>
    > 1.upto(?d){|i|i%3<1&&x=:Fizz;puts i%5<1?"#{x}Buzz":x||i}


    Except under the upcoming revision (1.9) of the (Ruby) Rules of Golf,
    the R(uby)&A(ncient) has outlawed that usage, and instituted the
    penalty that ?d will no longer be 100, but "d".

    --
    Rick DeNatale

    My blog on Ruby
    http://talklikeaduck.denhaven2.com/
     
    Rick DeNatale, Oct 31, 2007
    #11
  12. Daniel Waite

    7stud -- Guest

    Gavin Kistner wrote:
    > On Oct 30, 9:30 pm, Daniel Waite <> wrote:
    >> That's clever use of ?a, which I recognize but have never seen anyone
    >> use before. Thanks for the example!

    >
    > My current favorite use for the ?x syntax is converting single-
    > character strings representing digits into their integer form:
    >
    > # Jenny jenny, who can I turn to?
    > irb(main):006:0> "8675309".each_byte{ |x| p x - ?0 }
    > 8
    > 6
    > 7
    > 5
    > 3
    > 0
    > 9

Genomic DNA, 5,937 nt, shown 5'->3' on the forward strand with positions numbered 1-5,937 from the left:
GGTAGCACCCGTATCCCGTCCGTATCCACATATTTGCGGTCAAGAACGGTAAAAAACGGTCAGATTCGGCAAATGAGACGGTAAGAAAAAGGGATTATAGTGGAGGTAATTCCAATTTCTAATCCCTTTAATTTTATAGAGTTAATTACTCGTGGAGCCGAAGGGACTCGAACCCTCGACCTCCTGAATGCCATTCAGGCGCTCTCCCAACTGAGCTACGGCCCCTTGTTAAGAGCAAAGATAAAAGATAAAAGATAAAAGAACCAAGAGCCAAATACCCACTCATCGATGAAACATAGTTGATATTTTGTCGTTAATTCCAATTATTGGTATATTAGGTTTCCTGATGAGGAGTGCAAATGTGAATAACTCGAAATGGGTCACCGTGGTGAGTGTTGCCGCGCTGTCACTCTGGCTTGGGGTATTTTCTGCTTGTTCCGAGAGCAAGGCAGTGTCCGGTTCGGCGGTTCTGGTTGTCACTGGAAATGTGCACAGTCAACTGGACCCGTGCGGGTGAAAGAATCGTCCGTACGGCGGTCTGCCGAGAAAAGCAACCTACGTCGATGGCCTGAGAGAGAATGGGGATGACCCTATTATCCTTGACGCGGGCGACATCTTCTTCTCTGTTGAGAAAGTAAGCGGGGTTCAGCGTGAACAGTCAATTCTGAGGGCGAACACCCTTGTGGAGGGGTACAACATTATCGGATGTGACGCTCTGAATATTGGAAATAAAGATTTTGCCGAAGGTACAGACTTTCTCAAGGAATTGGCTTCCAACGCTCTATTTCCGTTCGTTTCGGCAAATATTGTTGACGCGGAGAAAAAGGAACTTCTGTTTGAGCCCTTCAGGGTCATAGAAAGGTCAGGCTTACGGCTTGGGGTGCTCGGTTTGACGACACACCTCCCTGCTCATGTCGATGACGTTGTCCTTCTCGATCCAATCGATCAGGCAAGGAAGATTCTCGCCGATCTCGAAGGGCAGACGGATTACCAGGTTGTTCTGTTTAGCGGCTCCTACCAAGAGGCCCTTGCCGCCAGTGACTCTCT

Perhaps this is clearer:

    "8675309".each_byte{|code| puts code.chr}

    ...although slightly slower.
    --
    Posted via http://www.ruby-forum.com/.
     
    7stud --, Oct 31, 2007
    #12
  13. On Oct 31, 2007, at 7:46 AM, 7stud -- wrote:

    > Gavin Kistner wrote:
    >> On Oct 30, 9:30 pm, Daniel Waite <> wrote:
    >>> That's clever use of ?a, which I recognize but have never seen
    >>> anyone
    >>> use before. Thanks for the example!

    >>
    >> My current favorite use for the ?x syntax is converting single-
    >> character strings representing digits into their integer form:
    >>
    >> # Jenny jenny, who can I turn to?
    >> irb(main):006:0> "8675309".each_byte{ |x| p x - ?0 }
    >> 8
    >> 6
    >> 7
    >> 5
    >> 3
    >> 0
    >> 9

    >
    >
    > Perhaps this is clearer:
    >
    > "8675309".each_byte{|code| puts code.chr}
    >
    > ...although slightly slower.